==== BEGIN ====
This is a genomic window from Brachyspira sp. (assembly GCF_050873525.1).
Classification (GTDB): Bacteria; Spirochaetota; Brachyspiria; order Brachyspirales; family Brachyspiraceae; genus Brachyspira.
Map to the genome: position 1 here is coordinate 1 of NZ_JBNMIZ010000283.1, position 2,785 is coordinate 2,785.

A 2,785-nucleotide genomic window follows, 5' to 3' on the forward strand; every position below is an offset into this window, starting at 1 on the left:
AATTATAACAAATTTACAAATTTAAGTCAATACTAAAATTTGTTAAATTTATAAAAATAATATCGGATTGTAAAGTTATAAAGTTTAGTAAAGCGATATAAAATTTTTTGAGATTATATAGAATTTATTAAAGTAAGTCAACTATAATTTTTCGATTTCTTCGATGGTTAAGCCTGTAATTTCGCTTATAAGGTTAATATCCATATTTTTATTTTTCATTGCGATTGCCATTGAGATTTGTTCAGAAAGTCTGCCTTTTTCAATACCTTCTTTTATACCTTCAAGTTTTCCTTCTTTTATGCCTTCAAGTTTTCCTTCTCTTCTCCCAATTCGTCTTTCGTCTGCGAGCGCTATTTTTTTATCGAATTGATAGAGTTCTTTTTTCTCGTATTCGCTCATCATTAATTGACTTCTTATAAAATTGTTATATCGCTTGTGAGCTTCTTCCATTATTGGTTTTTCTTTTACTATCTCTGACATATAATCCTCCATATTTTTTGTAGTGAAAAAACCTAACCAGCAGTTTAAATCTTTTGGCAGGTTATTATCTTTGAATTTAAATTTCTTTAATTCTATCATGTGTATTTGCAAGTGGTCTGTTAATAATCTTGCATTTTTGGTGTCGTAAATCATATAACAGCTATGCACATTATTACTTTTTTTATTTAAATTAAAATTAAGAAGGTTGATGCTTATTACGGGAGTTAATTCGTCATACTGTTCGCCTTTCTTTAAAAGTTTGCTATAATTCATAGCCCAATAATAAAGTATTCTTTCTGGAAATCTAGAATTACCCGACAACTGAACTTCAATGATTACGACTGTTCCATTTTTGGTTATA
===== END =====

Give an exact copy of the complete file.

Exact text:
This is a genomic window from Brachyspira sp. (assembly GCF_050873525.1).
Classification (GTDB): Bacteria; Spirochaetota; Brachyspiria; order Brachyspirales; family Brachyspiraceae; genus Brachyspira.
Map to the genome: position 1 here is coordinate 1 of NZ_JBNMIZ010000283.1, position 2,785 is coordinate 2,785.

A 2,785-nucleotide genomic window follows, 5' to 3' on the forward strand; every position below is an offset into this window, starting at 1 on the left:
AATTATAACAAATTTACAAATTTAAGTCAATACTAAAATTTGTTAAATTTATAAAAATAATATCGGATTGTAAAGTTATAAAGTTTAGTAAAGCGATATAAAATTTTTTGAGATTATATAGAATTTATTAAAGTAAGTCAACTATAATTTTTCGATTTCTTCGATGGTTAAGCCTGTAATTTCGCTTATAAGGTTAATATCCATATTTTTATTTTTCATTGCGATTGCCATTGAGATTTGTTCAGAAAGTCTGCCTTTTTCAATACCTTCTTTTATACCTTCAAGTTTTCCTTCTTTTATGCCTTCAAGTTTTCCTTCTCTTCTCCCAATTCGTCTTTCGTCTGCGAGCGCTATTTTTTTATCGAATTGATAGAGTTCTTTTTTCTCGTATTCGCTCATCATTAATTGACTTCTTATAAAATTGTTATATCGCTTGTGAGCTTCTTCCATTATTGGTTTTTCTTTTACTATCTCTGACATATAATCCTCCATATTTTTTGTAGTGAAAAAACCTAACCAGCAGTTTAAATCTTTTGGCAGGTTATTATCTTTGAATTTAAATTTCTTTAATTCTATCATGTGTATTTGCAAGTGGTCTGTTAATAATCTTGCATTTTTGGTGTCGTAAATCATATAACAGCTATGCACATTATTACTTTTTTTATTTAAATTAAAATTAAGAAGGTTGATGCTTATTACGGGAGTTAATTCGTCATACTGTTCGCCTTTCTTTAAAAGTTTGCTATAATTCATAGCCCAATAATAAAGTATTCTTTCTGGAAATCTAGAATTACCCGACAACTGAACTTCAATGATTACGACTGTTCCATTTTTGGTTATA